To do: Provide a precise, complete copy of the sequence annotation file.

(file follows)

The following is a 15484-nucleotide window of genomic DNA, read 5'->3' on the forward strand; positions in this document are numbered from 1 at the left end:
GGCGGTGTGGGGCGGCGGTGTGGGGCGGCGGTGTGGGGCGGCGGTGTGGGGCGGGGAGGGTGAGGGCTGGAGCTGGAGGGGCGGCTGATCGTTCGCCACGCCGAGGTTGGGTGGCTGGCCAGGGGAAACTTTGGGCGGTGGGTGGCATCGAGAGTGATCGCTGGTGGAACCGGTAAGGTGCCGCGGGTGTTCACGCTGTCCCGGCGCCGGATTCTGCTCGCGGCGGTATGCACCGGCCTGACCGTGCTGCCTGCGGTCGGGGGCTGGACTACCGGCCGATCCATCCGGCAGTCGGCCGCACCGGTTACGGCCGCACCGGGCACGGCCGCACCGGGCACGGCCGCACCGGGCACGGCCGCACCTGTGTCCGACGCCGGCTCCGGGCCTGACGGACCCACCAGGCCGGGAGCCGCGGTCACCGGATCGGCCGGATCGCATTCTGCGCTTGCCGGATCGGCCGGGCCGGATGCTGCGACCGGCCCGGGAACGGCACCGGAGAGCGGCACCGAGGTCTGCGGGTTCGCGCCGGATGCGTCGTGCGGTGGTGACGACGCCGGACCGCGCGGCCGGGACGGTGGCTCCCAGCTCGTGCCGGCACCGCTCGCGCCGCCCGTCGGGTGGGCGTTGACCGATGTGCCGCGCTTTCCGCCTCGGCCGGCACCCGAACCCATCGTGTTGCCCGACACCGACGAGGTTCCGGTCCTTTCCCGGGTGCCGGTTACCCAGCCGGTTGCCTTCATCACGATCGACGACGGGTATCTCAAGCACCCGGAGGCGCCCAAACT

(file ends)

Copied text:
The following is a 15484-nucleotide window of genomic DNA, read 5'->3' on the forward strand; positions in this document are numbered from 1 at the left end:
GGCGGTGTGGGGCGGCGGTGTGGGGCGGCGGTGTGGGGCGGCGGTGTGGGGCGGGGAGGGTGAGGGCTGGAGCTGGAGGGGCGGCTGATCGTTCGCCACGCCGAGGTTGGGTGGCTGGCCAGGGGAAACTTTGGGCGGTGGGTGGCATCGAGAGTGATCGCTGGTGGAACCGGTAAGGTGCCGCGGGTGTTCACGCTGTCCCGGCGCCGGATTCTGCTCGCGGCGGTATGCACCGGCCTGACCGTGCTGCCTGCGGTCGGGGGCTGGACTACCGGCCGATCCATCCGGCAGTCGGCCGCACCGGTTACGGCCGCACCGGGCACGGCCGCACCGGGCACGGCCGCACCGGGCACGGCCGCACCTGTGTCCGACGCCGGCTCCGGGCCTGACGGACCCACCAGGCCGGGAGCCGCGGTCACCGGATCGGCCGGATCGCATTCTGCGCTTGCCGGATCGGCCGGGCCGGATGCTGCGACCGGCCCGGGAACGGCACCGGAGAGCGGCACCGAGGTCTGCGGGTTCGCGCCGGATGCGTCGTGCGGTGGTGACGACGCCGGACCGCGCGGCCGGGACGGTGGCTCCCAGCTCGTGCCGGCACCGCTCGCGCCGCCCGTCGGGTGGGCGTTGACCGATGTGCCGCGCTTTCCGCCTCGGCCGGCACCCGAACCCATCGTGTTGCCCGACACCGACGAGGTTCCGGTCCTTTCCCGGGTGCCGGTTACCCAGCCGGTTGCCTTCATCACGATCGACGACGGGTATCTCAAGCACCCGGAGGCGCCCAAACT